Check Out These Chicks!

Growing up in Maryland, Elizabeth Beller was surrounded by gardens and animals.

Her father — a naturalist — was into sustainable agriculture long before it became a buzzword.  Her grandfather raised Rhode Island reds, and had a compost garden long before it became popular.

Elizabeth was the weeder.  She loved the fresh vegetables, but the rest — meh.

Elizabeth Beller

For many years as an adult, Elizabeth did not have a garden.  But after moving to Westport 4 years ago she got into yoga and massage therapy.   She saw connections between the human body and what goes into it.

She wanted her children — now 17 and 11 — to understand the food they were eating.  “They needed to know that eggs came from chicken’s bottoms,” she says.

Her kids’ reactions:  “Eeew!”

Undeterred, Elizabeth researched the most effective ways to raise chickens.  A crucial idea:  putting the coop no more than 25 yards from the back door.

Which is how — right outside her West Ambler Road house — Elizabeth is raising 6 adult chickens, and 9 baby chicks.

The 8×8 coop — with an attached 8×16 run — plot is completely deer-proof.  (Woodchuck-proof too, thanks to her dogs.)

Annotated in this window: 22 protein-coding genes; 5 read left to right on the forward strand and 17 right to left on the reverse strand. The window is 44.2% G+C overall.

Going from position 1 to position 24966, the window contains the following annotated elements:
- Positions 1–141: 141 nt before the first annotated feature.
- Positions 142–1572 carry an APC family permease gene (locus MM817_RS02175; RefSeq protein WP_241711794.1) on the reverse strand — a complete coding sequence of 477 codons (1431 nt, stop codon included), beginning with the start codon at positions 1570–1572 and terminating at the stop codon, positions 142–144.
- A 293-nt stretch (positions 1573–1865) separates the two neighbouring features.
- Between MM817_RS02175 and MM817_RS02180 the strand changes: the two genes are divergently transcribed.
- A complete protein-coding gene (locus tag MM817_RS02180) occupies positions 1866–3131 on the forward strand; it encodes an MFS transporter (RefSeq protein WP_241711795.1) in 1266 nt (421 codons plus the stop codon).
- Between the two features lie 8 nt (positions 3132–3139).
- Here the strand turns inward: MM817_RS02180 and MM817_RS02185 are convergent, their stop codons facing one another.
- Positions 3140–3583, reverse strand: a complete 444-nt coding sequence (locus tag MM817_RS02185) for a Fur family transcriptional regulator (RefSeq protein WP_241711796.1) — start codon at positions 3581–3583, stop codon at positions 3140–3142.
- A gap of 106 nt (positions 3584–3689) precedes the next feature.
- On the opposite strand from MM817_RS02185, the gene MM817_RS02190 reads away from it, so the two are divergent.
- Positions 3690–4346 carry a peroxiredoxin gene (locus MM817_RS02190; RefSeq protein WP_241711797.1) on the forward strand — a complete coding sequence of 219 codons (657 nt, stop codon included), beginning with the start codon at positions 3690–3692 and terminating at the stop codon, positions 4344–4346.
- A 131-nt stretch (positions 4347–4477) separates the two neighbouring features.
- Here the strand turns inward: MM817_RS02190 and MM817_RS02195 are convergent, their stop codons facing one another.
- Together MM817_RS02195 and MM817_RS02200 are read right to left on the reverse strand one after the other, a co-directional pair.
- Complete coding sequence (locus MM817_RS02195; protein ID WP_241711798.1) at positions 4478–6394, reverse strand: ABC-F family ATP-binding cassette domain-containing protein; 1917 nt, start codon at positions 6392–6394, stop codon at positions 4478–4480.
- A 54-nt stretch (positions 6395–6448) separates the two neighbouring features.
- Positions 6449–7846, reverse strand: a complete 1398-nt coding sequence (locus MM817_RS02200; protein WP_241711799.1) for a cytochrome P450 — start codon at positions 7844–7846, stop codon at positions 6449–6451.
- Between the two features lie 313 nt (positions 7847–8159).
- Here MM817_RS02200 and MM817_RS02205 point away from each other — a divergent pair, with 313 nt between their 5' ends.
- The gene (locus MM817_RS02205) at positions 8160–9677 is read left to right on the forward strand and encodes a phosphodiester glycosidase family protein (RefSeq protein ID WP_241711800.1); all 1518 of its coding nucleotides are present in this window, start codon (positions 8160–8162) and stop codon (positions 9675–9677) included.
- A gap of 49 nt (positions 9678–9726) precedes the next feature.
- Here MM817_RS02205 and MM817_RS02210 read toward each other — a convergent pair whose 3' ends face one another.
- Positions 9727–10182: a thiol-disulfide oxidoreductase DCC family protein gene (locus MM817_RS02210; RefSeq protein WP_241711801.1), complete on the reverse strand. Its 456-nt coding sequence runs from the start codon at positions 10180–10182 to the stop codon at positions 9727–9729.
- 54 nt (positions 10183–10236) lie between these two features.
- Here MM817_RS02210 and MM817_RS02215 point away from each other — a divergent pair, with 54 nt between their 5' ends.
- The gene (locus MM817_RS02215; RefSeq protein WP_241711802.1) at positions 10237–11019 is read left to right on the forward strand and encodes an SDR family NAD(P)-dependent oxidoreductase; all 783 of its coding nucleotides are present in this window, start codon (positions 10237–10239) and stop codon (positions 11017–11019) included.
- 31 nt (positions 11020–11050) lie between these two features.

The birds are hardy, bred to survive harsh winters.  “They all huddle together,” Elizabeth says.

A few of the Bellers' eggs.The menagerie includes a variety of breeds. They're colorful -- and they lay colorful eggs. Some are green, others chocolate (the color, not the flavor). The bantams lay little eggs -- but they're very rich and tasty.Her eggs, Elizabeth says, "look nothing like the market. They're all different sizes and shapes."

Her families eat the chickens’ eggs — every day.  So do the dogs.  Theirs are fried — resulting, Elizabeth says, in “beautiful coats.”

Leftovers go to the Bellers’ friends.  They are grateful — but they often have questions.

Most common:  “Where’s the rooster?”

“There is none,” Elizabeth replies.  “You need one to make baby chickens — but not eggs.”

A while ago Elizabeth and her daughter Brie decided to chronicle their life.  The result is Simply Chicks, a blog dedicated to all things chicken.

Brie Beller and friend.

“We share our adventures, misadventures and problems,” Elizabeth says.  “It’s nice to hear different perspectives.”  The blog has attracted readers as far as California, Australia and New Zealand.

“Chickens are great pets for kids, especially if they have dog or cat allergies,” Elizabeth notes.  “Chickens are affectionate.  They’re fast too.  Watching kids run after them is better than a swing set.  It’s a game, and kids get totally exhausted.”